Colorado Veteran Files Complaint Against Winter Park Resort for not Allowing Her Service Dog to Ride Chairlift

Steven Agar | | Industry NewsIndustry News
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Guinness riding the chairlift at nearby Granby resort. Credit: skyhinews

A U.S. Army veteran from Colorado wants a ski area to grant her and her service dog access to ski lifts so they can join friends for dinner at the restaurant on top of the mountain, but that currently is forbidden, writes the SkyHiNews.com.

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Sunspot restaurant at Winter Park Resort. Credit: skiworld

Veteran CarrieAnn Grayson, a former U.S. Army captain who spent eight years in the military including participating in the Iraq Invasion in 2003, filed a formal complaint this fall alleging that the resort would not allow her to take her service dog, Guinness, up the chairlifts at the resort and that the accommodation offered to her was not a reasonable accommodation.

“I initially contacted Winter Park in June,” Grayson said, “asking if I could take my service dog on the chairlift. They said they don’t allow dogs. I volunteered to come to Winter Park to talk about different options, to talk about how it can work, to talk about different accommodations.”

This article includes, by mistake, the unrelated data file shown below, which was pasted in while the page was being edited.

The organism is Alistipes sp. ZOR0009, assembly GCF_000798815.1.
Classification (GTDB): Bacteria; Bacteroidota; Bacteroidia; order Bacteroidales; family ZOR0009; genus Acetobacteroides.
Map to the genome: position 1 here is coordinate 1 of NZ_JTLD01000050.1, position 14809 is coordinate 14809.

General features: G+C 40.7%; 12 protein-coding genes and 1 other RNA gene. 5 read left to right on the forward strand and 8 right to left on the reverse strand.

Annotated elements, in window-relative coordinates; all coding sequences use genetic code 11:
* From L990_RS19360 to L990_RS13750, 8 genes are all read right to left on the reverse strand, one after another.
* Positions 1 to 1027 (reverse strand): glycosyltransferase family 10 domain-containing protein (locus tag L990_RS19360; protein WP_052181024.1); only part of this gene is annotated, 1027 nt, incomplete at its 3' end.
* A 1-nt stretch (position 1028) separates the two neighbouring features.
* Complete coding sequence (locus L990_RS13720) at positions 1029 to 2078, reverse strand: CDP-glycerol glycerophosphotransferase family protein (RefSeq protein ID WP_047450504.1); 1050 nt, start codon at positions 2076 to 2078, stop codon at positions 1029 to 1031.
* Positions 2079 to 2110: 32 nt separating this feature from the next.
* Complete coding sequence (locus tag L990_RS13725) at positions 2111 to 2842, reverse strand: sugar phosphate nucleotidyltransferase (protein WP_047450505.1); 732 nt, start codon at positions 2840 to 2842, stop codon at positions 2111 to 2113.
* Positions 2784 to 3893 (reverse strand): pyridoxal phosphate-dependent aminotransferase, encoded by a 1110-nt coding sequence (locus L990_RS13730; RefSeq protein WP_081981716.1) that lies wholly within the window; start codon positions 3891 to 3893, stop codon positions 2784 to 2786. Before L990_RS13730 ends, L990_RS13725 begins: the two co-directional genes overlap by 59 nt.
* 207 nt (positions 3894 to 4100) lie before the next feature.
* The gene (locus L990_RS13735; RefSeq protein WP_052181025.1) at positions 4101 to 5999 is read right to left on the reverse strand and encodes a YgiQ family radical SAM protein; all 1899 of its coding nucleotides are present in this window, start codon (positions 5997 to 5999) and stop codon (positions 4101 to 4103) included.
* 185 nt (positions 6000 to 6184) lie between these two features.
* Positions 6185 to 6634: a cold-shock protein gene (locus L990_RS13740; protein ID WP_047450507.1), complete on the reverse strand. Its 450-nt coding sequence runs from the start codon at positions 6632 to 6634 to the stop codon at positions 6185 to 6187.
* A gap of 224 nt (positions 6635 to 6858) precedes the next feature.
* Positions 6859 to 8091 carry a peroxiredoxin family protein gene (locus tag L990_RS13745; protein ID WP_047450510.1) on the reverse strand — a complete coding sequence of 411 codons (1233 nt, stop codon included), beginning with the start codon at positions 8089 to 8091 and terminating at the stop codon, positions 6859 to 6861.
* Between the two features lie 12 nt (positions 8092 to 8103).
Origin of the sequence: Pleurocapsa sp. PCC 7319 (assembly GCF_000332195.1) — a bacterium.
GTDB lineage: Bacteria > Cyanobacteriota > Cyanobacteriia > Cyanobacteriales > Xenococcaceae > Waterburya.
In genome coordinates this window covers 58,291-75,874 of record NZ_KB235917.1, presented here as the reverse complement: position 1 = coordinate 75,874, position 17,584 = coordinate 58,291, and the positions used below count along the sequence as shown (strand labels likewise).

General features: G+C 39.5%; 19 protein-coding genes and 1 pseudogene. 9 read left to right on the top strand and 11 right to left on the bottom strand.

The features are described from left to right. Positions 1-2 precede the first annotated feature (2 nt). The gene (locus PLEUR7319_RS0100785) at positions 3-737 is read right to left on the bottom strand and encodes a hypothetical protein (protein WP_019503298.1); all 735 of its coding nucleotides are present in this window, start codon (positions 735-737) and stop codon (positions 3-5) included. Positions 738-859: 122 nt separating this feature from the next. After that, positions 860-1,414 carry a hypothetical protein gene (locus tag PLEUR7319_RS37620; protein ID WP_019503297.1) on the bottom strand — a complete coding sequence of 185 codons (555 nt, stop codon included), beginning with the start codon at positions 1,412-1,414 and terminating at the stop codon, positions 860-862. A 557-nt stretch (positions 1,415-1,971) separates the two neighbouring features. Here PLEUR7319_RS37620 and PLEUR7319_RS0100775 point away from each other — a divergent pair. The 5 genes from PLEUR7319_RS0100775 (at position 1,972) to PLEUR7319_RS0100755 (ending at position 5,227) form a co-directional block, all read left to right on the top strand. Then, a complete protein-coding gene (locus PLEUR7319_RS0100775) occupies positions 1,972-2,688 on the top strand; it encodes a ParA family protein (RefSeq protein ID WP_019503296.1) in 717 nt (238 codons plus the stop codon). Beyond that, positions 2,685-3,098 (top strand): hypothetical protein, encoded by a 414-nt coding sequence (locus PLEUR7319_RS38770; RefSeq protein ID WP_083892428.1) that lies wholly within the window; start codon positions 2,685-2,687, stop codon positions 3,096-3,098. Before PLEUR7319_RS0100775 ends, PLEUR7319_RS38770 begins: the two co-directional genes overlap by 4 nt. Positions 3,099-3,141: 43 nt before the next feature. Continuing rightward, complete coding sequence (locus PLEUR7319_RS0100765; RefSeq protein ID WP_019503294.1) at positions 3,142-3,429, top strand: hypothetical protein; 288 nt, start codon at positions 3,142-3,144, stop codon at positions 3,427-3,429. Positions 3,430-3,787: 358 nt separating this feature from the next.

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Winter Park Resort offered to take Grayson up the mountain in a vehicle. Credit: coloradoski

After a lengthy back-and-forth with other offers, Winter Park Resort eventually offered to take Grayson and Guinness up the mountain in a vehicle but required Grayson to provide advanced notice. According to Grayson, the resort requested at least five days notice. For Grayson, the advance notice requirement, her separation from the general public while traveling up the mountain and her inability to ride the chairlift with Guinness were all unreasonable accommodations.

While the law does not specifically outline what qualifies as a “reasonable accommodation” for all circumstances, the law states reasonable accommodations must be made unless doing so would pose an undue hardship by creating significant difficulty or expense.

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Sunspot restaurant at the top of the Zephyr chairlift, Winter Park Resort. Credit: kdvr

Officials from the resort confirmed this week that they were aware of Grayson’s request, that they do not allow service dogs to ride up chairlifts out of a sense of caution, and went on to say Winter Park Resort’s policy is consistent with other ski resorts in the country, especially at those located on land managed by the U.S. Forest Service. Steamboat Springs Resort, all the ski resorts around Aspen and all of Vail’s resort properties employ similar policies for service dogs riding chairlifts.

Winter Park Resort put the entire incident in the context of safety.

 


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One thought on “Colorado Veteran Files Complaint Against Winter Park Resort for not Allowing Her Service Dog to Ride Chairlift

  1. Spare me, dogs do not belong on a chairlift unless they are avalanche rescue dogs and dogs most certainly don’t belong in restaurants either. These people with their “service” dogs are going way too far.

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